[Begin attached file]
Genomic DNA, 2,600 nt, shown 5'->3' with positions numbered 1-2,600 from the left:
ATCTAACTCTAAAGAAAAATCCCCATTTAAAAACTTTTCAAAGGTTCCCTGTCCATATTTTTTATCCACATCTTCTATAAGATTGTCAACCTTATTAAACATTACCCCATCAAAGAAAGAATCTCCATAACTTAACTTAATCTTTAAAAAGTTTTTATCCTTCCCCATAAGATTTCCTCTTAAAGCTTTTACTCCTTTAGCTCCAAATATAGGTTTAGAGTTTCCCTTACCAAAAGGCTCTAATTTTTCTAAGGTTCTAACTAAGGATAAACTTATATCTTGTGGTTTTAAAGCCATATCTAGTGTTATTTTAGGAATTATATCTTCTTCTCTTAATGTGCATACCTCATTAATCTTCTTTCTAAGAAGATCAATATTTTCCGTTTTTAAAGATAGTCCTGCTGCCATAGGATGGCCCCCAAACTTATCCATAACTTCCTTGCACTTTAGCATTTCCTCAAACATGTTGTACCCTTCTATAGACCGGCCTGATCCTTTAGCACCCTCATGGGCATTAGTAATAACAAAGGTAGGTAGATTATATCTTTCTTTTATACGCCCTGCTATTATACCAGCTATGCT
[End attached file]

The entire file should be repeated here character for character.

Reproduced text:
Genomic DNA, 2,600 nt, shown 5'->3' with positions numbered 1-2,600 from the left:
ATCTAACTCTAAAGAAAAATCCCCATTTAAAAACTTTTCAAAGGTTCCCTGTCCATATTTTTTATCCACATCTTCTATAAGATTGTCAACCTTATTAAACATTACCCCATCAAAGAAAGAATCTCCATAACTTAACTTAATCTTTAAAAAGTTTTTATCCTTCCCCATAAGATTTCCTCTTAAAGCTTTTACTCCTTTAGCTCCAAATATAGGTTTAGAGTTTCCCTTACCAAAAGGCTCTAATTTTTCTAAGGTTCTAACTAAGGATAAACTTATATCTTGTGGTTTTAAAGCCATATCTAGTGTTATTTTAGGAATTATATCTTCTTCTCTTAATGTGCATACCTCATTAATCTTCTTTCTAAGAAGATCAATATTTTCCGTTTTTAAAGATAGTCCTGCTGCCATAGGATGGCCCCCAAACTTATCCATAACTTCCTTGCACTTTAGCATTTCCTCAAACATGTTGTACCCTTCTATAGACCGGCCTGATCCTTTAGCACCCTCATGGGCATTAGTAATAACAAAGGTAGGTAGATTATATCTTTCTTTTATACGCCCTGCTATTATACCAGCTATGCT